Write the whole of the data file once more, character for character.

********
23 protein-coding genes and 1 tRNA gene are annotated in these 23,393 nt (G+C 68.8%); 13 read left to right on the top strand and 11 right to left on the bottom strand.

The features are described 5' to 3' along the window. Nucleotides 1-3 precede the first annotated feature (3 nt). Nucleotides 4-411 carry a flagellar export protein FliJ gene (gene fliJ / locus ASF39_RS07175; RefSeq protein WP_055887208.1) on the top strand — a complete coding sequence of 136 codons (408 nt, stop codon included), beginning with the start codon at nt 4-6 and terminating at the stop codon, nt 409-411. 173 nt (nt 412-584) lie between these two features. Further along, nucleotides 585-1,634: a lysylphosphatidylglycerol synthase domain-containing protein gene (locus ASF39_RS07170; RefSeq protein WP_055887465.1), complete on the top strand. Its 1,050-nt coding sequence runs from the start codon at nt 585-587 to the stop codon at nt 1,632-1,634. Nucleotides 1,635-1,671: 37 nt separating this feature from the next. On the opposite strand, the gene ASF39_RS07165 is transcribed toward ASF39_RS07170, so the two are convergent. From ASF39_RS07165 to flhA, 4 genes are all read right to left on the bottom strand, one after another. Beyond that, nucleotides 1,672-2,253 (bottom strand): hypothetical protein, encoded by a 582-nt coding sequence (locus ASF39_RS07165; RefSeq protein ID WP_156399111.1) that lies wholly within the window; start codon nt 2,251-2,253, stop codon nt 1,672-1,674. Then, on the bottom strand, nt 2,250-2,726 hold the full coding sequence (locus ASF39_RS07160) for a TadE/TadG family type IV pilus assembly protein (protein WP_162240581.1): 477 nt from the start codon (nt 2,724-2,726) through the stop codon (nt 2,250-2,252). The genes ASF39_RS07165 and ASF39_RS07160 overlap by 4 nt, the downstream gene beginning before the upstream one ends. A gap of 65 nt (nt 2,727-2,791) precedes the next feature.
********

23 protein-coding genes and 1 tRNA gene are annotated in these 23,393 nt (G+C 68.8%); 13 read left to right on the top strand and 11 right to left on the bottom strand.

The features are described 5' to 3' along the window. Nucleotides 1-3 precede the first annotated feature (3 nt). Nucleotides 4-411 carry a flagellar export protein FliJ gene (gene fliJ / locus ASF39_RS07175; RefSeq protein WP_055887208.1) on the top strand — a complete coding sequence of 136 codons (408 nt, stop codon included), beginning with the start codon at nt 4-6 and terminating at the stop codon, nt 409-411. 173 nt (nt 412-584) lie between these two features. Further along, nucleotides 585-1,634: a lysylphosphatidylglycerol synthase domain-containing protein gene (locus ASF39_RS07170; RefSeq protein WP_055887465.1), complete on the top strand. Its 1,050-nt coding sequence runs from the start codon at nt 585-587 to the stop codon at nt 1,632-1,634. Nucleotides 1,635-1,671: 37 nt separating this feature from the next. On the opposite strand, the gene ASF39_RS07165 is transcribed toward ASF39_RS07170, so the two are convergent. From ASF39_RS07165 to flhA, 4 genes are all read right to left on the bottom strand, one after another. Beyond that, nucleotides 1,672-2,253 (bottom strand): hypothetical protein, encoded by a 582-nt coding sequence (locus ASF39_RS07165; RefSeq protein ID WP_156399111.1) that lies wholly within the window; start codon nt 2,251-2,253, stop codon nt 1,672-1,674. Then, on the bottom strand, nt 2,250-2,726 hold the full coding sequence (locus ASF39_RS07160) for a TadE/TadG family type IV pilus assembly protein (protein WP_162240581.1): 477 nt from the start codon (nt 2,724-2,726) through the stop codon (nt 2,250-2,252). The genes ASF39_RS07165 and ASF39_RS07160 overlap by 4 nt, the downstream gene beginning before the upstream one ends. A gap of 65 nt (nt 2,727-2,791) precedes the next feature.